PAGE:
The firm relocated to Tampa in 1954 and is still operated by members of the Newman family today. Knowing how many people may have produced cigars in their homes, barns, or garages is almost impossible. A 1920 Tampa Times article states that of the 311 factories in Tampa, "90 are big institutions." If the Times article is accurate, with 311 companies, only 90 "large concerns," and only 166 operations listed in the 1921 Tampa Directory, hundreds of small buckeyes could have operated in Tampa.
Before 1910, the factories of Ybor City relied exclusively on the Spanish Method, producing only hand-rolled cigars. Every job–blending, selecting, stripping, rolling, banding–was done by hand. In 1910, cigar molds were introduced along with the Mold Team System. With the mold system, the bunch was placed into the grooves of wooden cigar molds. The closed molds were then stacked into a large, vice-like cigar press. The applied pressure helped the bunch maintain its shape. Once removed from the mold, a wrapper leaf was applied, and the process was complete.
Cigar rollers worked together in a "team" system. One worker prepared the bunch and rolled it into the binder leaf. The completed bunches were placed into the grooves of the mold, which were then placed into the press for 15 to 30 minutes. Rollers applied wrapper leaves to the molded bunches once removed from the press. Because bunches could be quickly made using the mold, two torcedors applying the wrapper leaves were kept busy, concentrating on one job instead of several.
After 1910 almost all factories in Ybor City used the mold system, especially for their short-filler products. Cigar molds and the team system set the gradual mechanization of Ybor City's factories into motion. Always seeking more efficient production methods, manufacturers tried to
streamline factory operations by using automated blending and banding machines and more efficient rolling methods. Eventually, hand-rolled production, even with molds, declined as short filler cigars became more popular and cheaper to produce than the more expensive hand-rolled Clear Havanas.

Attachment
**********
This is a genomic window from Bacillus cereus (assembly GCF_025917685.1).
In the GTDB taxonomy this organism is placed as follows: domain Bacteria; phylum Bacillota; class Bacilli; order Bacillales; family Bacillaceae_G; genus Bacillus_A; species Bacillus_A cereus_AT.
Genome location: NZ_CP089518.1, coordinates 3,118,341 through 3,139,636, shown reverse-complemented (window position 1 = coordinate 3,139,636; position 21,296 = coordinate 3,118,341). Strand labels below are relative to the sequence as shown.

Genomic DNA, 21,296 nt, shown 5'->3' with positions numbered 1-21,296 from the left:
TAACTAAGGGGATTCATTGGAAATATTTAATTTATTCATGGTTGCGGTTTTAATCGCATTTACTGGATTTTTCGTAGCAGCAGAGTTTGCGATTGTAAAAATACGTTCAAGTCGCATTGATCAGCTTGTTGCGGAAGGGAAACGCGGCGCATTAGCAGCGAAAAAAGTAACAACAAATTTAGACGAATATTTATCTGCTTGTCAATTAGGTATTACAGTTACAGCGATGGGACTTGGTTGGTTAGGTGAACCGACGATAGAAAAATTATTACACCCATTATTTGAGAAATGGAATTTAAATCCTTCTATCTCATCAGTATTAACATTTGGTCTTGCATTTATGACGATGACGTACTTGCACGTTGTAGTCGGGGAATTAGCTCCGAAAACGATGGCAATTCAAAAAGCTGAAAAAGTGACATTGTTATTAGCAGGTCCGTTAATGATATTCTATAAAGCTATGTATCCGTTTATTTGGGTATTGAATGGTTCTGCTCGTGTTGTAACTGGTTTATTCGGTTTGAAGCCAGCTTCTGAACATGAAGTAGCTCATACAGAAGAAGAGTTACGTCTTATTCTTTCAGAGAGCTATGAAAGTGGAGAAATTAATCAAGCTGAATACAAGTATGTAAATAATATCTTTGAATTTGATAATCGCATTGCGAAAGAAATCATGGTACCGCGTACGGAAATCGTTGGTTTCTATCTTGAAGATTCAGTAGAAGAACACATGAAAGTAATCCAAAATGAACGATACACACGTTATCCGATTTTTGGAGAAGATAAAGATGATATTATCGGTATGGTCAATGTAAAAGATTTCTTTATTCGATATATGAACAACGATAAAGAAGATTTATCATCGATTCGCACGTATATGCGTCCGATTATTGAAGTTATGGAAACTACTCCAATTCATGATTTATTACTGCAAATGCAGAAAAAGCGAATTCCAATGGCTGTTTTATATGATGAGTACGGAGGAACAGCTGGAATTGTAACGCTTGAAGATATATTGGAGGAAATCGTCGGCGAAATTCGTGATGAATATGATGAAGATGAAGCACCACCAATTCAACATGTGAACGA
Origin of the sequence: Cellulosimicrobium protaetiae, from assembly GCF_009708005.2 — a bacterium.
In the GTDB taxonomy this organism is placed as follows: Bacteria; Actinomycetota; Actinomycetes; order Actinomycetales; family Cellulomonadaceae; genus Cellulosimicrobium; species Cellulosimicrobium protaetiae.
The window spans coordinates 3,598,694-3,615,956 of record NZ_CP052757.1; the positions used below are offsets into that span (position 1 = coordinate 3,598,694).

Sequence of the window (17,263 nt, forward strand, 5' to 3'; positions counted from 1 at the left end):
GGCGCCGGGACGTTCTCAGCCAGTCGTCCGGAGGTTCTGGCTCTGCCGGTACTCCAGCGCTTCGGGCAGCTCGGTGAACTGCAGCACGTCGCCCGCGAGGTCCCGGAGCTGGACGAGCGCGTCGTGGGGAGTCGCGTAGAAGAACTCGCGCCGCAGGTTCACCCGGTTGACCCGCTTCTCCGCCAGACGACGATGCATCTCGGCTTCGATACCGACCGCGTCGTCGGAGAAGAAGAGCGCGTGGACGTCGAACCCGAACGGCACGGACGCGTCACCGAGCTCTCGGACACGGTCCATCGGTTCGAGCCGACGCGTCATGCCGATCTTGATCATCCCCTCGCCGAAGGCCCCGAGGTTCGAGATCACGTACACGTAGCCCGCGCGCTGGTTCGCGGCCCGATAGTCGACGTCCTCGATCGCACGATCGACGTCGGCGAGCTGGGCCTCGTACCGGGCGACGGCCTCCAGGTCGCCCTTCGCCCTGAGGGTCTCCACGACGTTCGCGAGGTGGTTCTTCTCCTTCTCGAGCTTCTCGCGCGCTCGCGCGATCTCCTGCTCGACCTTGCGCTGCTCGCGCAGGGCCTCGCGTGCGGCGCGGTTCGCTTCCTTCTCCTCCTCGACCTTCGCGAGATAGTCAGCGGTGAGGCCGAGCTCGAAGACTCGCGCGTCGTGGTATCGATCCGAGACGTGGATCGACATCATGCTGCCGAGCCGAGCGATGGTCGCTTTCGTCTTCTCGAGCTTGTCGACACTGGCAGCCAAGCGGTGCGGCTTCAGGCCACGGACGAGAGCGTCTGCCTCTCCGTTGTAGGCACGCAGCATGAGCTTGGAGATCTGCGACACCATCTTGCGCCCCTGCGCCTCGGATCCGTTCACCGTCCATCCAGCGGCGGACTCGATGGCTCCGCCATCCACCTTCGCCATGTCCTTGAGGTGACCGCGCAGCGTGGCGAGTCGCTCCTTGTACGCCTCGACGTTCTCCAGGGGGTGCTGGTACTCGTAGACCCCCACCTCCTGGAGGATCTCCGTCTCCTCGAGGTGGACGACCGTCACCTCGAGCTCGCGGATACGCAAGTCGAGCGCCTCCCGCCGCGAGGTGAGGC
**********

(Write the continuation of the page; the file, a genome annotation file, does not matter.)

The workers were not happy. Indeed, mechanization undermined the cigar makers' notion of cigar making as a skilled art. "The cigar machines are ruining not only the cigar makers but also the manufacturers. The factories must compete with other factories in the country. This competition is ruinous..." claimed one worker.
Mechanization–and opposition to it–contributed to the industry's decline. Between 1920 and 1938, the total number of cigar factories in the United States dropped from 11,323 to 4,157. "The 'very scientific' types of machinery have come for making cigars which have displaced in this locality 1,500 operations," claimed a disgruntled Ybor City cigar worker.
By 1939, factory output in Ybor City was in a state of decline. Ybor City's manufacturers encountered competition from Northern factories producing a less-expensive product with lower overhead. Despite the mechanization of some departments, such as banding, the largely by-hand operations in Ybor City could not compete. Additionally, the great depression lessened the demand for high-priced cigars, as did the rise in the popularity of cigarettes. Ultimately, the Spanish Method and the attention to quality that helped give Ybor City its reputation as the "cigar capital of the world" played a part in its demise.
CIGAR CITY MAGAZINE- JANUARY/FEBRUARY 2006
Manny Leto is the Executive Director for the Preserve the 'Burg in St. Petersburg, Florida. He also worked as Director of Community Outreach for the Ybor City Museum Society, then became the managing editor of Cigar City Magazine and Director of Marketing for 15 years with the Tampa Bay History Center.
FOLLOW CIGAR CITY MAGAZINE